Imagine if law enforcement officials in Washington, D.C., had acted as swiftly as police in Memphis in releasing body worn camera footage related to the use of lethal force
It took Memphis authorities less than a month to compile security and body camera recordings to show the brutal beating of Tyre Nichols, who died three days after five police officers attacked him on January 7 following a traffic stop for alleged reckless driving. Under pressure from family members and civil rights groups, the city of Memphis made public nearly an hour of footage aggregated from several angles to show what happened to Nichols.
“Throughout the struggle, Mr. Nichols appears to have been kicked violently at least twice in the face, beaten three times with a baton, sprayed in the face twice with a chemical and punched in the head six times,” according to a timeline produced by the New York Times.
In the span of a few weeks, not only did authorities release all relevant videos, the five officers were arrested, investigated by a grand jury, indicted on second degree murder charges, and fired by the Memphis Police Department.
Transparency and justice, to the extent it ever will ease his family’s grief, came quickly for Tyre Nichols.
That is not the situation for four Donald Trump supporters who died on January 6, either wholly or partially due to the actions of Capitol and D.C. Metropolitan police officers on duty that day. More than two years after the fact, body worn camera footage is only slowly being released at the criminal trials of January 6 defendants. (Only D.C. Metro police are required to wear body cameras.)
And the Department of Justice, unlike the city of Memphis, is making it nearly impossible for the general public to access the very limited trove, which has been uploaded to a platform created to house all digital evidence for the department’s “Capitol Siege” investigation.
But the unedited video—the government has produced cherry-picked clips from otherwise protected recordings to bolster the regime’s “insurrection” narrative in the media and in court—so far documents what I described last week as the worst incident of police brutality since the civil rights movement. Footage from just three D.C. Metro officers revealed how police wantonly and, in some cases, viciously attacked American citizens exercising their rights to protest at a government building. Cops used an arsenal of munitions, including rubber bullets, flashbangs, stinger balls, and massive amounts of chemical gas against protesters assembled on Capitol grounds.
Recordings also capture the conduct of other officers involved in the assault; at one point, D.C. Metro police officer Daniel Thau admitted the approach is backfiring. “We can hit ’em with a lot of pain compliance, but you’re hittin’ innocent people,” one commander told Thau at 2:14 p.m. on January 6. Thau replied that “not only that, we’re taking out one, and 10 are getting angrier.”
“We’re multiplying them by hitting them,” Thau said.
By “them,” Thau meant enraged Trump supporters who, as the footage further confirmed, were respecting police lines at the time. And around the time Thau made that comment, two men, Kevin Greeson and Benjamin Phillips, were dead of cardiac arrest.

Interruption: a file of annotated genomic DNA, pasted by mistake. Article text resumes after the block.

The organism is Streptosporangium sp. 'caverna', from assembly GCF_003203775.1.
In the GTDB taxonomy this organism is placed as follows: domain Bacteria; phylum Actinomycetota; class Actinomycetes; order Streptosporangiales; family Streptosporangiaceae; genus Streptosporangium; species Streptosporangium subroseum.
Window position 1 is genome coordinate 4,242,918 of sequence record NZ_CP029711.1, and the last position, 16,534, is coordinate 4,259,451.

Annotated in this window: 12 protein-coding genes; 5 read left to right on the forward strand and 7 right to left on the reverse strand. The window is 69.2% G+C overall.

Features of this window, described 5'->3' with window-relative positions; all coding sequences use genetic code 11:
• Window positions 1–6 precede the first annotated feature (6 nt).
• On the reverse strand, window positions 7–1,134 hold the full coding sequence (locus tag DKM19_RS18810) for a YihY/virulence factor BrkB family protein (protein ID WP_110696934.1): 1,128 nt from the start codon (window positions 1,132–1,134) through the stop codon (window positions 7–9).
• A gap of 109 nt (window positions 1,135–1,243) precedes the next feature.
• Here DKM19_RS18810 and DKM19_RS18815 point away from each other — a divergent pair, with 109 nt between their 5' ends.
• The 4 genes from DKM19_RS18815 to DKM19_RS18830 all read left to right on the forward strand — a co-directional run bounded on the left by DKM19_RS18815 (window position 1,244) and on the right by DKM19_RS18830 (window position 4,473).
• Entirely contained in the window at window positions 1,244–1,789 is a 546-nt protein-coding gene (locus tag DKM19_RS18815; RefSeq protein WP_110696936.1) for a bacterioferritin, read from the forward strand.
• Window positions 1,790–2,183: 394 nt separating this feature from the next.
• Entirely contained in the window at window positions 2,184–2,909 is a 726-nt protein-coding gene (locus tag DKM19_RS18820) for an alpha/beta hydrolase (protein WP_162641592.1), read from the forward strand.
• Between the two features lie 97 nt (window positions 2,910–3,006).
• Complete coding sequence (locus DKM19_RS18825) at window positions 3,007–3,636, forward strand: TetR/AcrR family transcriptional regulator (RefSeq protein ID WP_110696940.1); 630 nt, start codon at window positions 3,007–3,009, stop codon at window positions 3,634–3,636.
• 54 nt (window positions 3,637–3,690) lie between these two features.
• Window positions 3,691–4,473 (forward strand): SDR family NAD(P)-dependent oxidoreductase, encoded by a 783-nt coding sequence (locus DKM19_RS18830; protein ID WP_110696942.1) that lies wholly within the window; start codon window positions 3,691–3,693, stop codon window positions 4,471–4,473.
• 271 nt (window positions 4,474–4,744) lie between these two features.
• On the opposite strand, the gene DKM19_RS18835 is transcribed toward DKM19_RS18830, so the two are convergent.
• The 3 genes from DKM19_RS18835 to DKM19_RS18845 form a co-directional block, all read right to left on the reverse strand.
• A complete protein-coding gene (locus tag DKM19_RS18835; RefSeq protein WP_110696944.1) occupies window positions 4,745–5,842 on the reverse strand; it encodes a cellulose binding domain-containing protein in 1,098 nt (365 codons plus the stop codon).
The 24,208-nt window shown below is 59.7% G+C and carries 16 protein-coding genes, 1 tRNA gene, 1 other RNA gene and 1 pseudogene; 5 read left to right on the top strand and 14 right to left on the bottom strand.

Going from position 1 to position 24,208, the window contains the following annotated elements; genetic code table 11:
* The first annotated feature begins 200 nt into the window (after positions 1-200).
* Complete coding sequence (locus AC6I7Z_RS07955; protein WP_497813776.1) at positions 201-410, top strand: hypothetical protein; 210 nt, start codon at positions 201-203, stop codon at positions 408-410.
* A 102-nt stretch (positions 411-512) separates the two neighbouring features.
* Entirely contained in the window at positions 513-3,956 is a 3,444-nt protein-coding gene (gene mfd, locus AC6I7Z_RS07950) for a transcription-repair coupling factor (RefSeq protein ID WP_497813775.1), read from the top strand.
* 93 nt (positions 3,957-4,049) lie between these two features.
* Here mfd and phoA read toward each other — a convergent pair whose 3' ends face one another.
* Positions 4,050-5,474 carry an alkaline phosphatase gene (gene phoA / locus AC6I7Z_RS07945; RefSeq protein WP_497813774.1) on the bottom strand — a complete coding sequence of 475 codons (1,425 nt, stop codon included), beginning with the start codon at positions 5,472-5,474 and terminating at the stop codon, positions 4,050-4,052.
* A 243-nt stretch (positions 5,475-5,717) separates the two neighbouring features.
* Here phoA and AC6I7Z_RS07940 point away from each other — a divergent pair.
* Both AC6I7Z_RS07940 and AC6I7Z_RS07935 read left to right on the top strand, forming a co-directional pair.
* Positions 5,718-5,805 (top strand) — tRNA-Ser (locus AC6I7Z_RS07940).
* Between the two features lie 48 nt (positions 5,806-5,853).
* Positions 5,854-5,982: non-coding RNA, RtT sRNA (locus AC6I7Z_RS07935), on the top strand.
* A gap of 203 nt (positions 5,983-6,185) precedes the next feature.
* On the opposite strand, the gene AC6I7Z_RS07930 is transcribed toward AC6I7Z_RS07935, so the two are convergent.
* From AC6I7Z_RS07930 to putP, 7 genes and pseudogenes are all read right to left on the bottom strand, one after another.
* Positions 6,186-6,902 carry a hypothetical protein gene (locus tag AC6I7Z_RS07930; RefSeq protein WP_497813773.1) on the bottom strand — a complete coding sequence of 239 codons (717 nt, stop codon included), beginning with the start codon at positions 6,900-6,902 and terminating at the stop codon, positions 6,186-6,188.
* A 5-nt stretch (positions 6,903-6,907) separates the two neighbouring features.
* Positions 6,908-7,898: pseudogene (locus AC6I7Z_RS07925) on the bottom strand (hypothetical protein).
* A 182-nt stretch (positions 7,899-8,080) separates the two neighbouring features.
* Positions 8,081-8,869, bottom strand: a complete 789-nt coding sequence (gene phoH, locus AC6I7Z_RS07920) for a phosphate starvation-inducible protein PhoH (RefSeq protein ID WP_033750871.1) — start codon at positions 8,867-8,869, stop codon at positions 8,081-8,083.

What happened to them?
The public does not know because, unlike the death of Tyre Nichols, no politician has demanded accountability. No news organization or civil rights group has demanded justice. No family member, for reasons understood in the destructive climate created for anyone associated with January 6, has asked for answers.
D.C. Metro police officers undoubtedly were in the vicinity of both men when they suffered fatal heart attacks—very likely due to law enforcement’s reckless use of flashbangs, a metal device that emits a disorienting blast of light and sound. When used improperly—as appears to be the case in most instances on January 6—flashbangs can cause serious injury or death.
Here is just one video of what happened when a flashbang was thrown into the crowd on January 6:
Interviews of first responders and witness accounts of those near the scene suggested at least one of the men suffered cardiac arrest after being hit with a munition.
The only way to know for sure is to release video from both Capitol security cameras and footage recorded by D.C. Metro police in the same vicinity.
And what about releasing the body-worn camera footage of Lila Morris, the D.C. Metro officer who repeatedly struck Rosanne Boyland with either a baton or stick on January 6? Newly released open source footage shows a horrific scene after her beating as protesters attempted to resuscitate her as other officers looked on.
Body cam footage of Morris’ colleague, Officer Terence Craig, indicated he was in the lower west terrace tunnel when the attack on Boyland occurred. “She’s fucking dead! This is on you, motherfuckers!” one man screamed at the officers. “This is the woman you killed, you fuckers!”
But where is Morris’ body cam video or that of other officers near her on January 6? Surely Rosanne Boyland is entitled to the same level of transparency and accountability as Tyre Nichols, since she too was pepper sprayed and beaten—where is #JusticeforRosanne hashtag?
According to testimony by Robert Contee, then-acting chief of the Metropolitan Police Department, more than 1,000 of his officers were at the Capitol on January 6. Quick clips of a handful of officers, including Daniel Hodges, who repeatedly referred to Trump supporters as “terrorists” during his public testimony to the January 6 select committee in 2021, have been used to garner sympathy and stoke outrage.
If it’s acceptable to make public small segments of body camera footage from selected officers, then the Department of Justice and D.C. Mayor Muriel Bowser should order the release of all footage on an accessible platform for the American people to see for themselves.
After all, Tyre Nichols isn’t the only victim entitled to the truth.